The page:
NASA and the rest of the world is ready for a trip to Mars – and maybe someday beyond – despite the fact that it’s always been assumed that it will take us years just to get there and back.
A new jet propulsion system could change all of that, though, and let us get all the way there in less than two months.
Their Innovative Advanced Concepts (NIAC) program provides money to people investigating long-shot technological concepts with questionable viability.
This year, the money went to Professor Ryan Gosse of the University of Florida, who has a concept that would reduce the 203-day trip to Mars down to just 45.
He calls it a “Bimodal NTP/NEP with a Wave Rotor Topping Cycle,” the abbreviations referring to Nuclear Thermal Propulsion/Nuclear-Electric Propulsion.
The $12,500 grant won’t be anywhere near enough for Gosse to build a prototype, but it could be enough to get him to a place where he could secure more funding for exactly that.
Details are thin, but the design would depend on nuclear power as opposed to using radioactive decay for chemical propulsion. It would use a propellant like liquid hydrogen reduced to a plasma that could escape through a nozzle, pushing a spacecraft in the opposite direction.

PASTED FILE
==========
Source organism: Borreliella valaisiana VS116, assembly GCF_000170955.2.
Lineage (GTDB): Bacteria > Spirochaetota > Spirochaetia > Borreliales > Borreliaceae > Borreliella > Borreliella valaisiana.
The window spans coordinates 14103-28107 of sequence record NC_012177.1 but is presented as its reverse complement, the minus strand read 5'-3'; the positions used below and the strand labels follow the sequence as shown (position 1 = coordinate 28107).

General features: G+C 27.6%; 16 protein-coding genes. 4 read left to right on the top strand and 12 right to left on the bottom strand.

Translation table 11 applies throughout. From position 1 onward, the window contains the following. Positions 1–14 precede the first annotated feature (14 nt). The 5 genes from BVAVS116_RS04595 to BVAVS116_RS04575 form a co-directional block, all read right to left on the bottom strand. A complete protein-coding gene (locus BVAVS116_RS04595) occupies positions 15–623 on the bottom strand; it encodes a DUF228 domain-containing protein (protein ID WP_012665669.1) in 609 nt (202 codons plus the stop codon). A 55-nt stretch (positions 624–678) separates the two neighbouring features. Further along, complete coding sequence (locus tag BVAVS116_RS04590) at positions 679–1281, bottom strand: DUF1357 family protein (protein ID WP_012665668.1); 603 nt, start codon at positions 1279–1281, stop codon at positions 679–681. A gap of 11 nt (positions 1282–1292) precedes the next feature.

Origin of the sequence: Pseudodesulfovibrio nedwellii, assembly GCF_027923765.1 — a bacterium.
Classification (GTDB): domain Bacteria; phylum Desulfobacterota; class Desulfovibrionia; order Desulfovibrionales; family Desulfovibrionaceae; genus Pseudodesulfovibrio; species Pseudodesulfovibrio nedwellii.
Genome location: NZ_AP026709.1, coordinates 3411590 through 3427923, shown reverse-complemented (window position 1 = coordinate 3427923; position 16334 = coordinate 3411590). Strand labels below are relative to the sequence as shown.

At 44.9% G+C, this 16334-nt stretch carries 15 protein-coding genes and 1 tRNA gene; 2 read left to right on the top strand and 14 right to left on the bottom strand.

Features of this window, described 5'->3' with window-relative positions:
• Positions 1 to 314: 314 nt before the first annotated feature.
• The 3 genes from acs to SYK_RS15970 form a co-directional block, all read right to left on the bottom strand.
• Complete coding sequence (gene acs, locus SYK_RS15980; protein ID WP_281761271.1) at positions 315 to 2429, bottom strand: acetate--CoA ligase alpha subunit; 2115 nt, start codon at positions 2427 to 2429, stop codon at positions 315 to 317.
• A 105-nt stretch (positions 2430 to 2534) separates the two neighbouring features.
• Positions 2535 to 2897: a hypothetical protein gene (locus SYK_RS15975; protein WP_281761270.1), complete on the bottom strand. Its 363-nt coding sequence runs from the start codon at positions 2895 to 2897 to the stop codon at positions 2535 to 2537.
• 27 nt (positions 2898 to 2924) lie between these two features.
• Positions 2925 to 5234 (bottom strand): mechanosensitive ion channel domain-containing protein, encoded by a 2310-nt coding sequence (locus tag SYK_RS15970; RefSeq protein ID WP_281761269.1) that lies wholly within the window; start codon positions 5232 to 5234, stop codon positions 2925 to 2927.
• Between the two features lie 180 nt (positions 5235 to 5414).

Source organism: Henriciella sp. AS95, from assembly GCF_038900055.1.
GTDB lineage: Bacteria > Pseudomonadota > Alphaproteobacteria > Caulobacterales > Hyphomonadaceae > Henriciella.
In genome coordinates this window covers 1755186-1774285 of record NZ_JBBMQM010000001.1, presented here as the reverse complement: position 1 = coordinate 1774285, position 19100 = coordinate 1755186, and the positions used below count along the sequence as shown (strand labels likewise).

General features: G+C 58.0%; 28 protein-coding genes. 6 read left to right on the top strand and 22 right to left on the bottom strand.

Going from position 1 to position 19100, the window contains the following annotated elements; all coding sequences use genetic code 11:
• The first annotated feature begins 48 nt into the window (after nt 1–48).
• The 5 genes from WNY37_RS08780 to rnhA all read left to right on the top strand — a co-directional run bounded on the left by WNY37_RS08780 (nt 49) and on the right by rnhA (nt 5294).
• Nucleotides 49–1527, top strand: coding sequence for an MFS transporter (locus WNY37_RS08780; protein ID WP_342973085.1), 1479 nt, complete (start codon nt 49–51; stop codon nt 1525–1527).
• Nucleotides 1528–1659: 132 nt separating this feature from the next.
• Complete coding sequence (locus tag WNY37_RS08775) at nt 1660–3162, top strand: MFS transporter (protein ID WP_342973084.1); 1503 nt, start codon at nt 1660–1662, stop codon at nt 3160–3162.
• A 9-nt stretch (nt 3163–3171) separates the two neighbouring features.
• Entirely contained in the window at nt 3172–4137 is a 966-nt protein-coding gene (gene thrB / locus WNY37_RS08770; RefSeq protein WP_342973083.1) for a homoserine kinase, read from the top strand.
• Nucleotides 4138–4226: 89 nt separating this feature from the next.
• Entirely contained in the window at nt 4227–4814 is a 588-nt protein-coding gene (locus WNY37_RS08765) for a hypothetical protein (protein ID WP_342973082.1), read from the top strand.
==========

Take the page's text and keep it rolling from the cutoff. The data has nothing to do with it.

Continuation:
Nuclear-Electric Propulsion, on the other hand, would use the energy to power an ion thruster.
Gosse believes these two technologies could be combined to great effect.
“They can be combined using a wave rotor to decouple the reactor with motive gas to produce 1800-4000 seconds of specific impulse, while avoiding the limits on mass to power ratios NEPs currently suffer.”
Existing chemical rockets produce only around 450 seconds of specific impulse.
Getting to and from Mars faster wouldn’t matter for robots, but for humans, the 6-7 month trip has presented plenty of barriers. They would deal with significant radiation exposure, potential muscle loss, and could also deal with significant levels of boredom along the way.
It’s one reason no one is talking seriously about a manned mission – not yet.
IF this experimental project pans out, that could change sooner rather than later, but it seems like we’ll have to wait a few years for the verdict.
So, if your kids are saying they’re going to be the first ones to walk on Mars, well…they might not be wrong.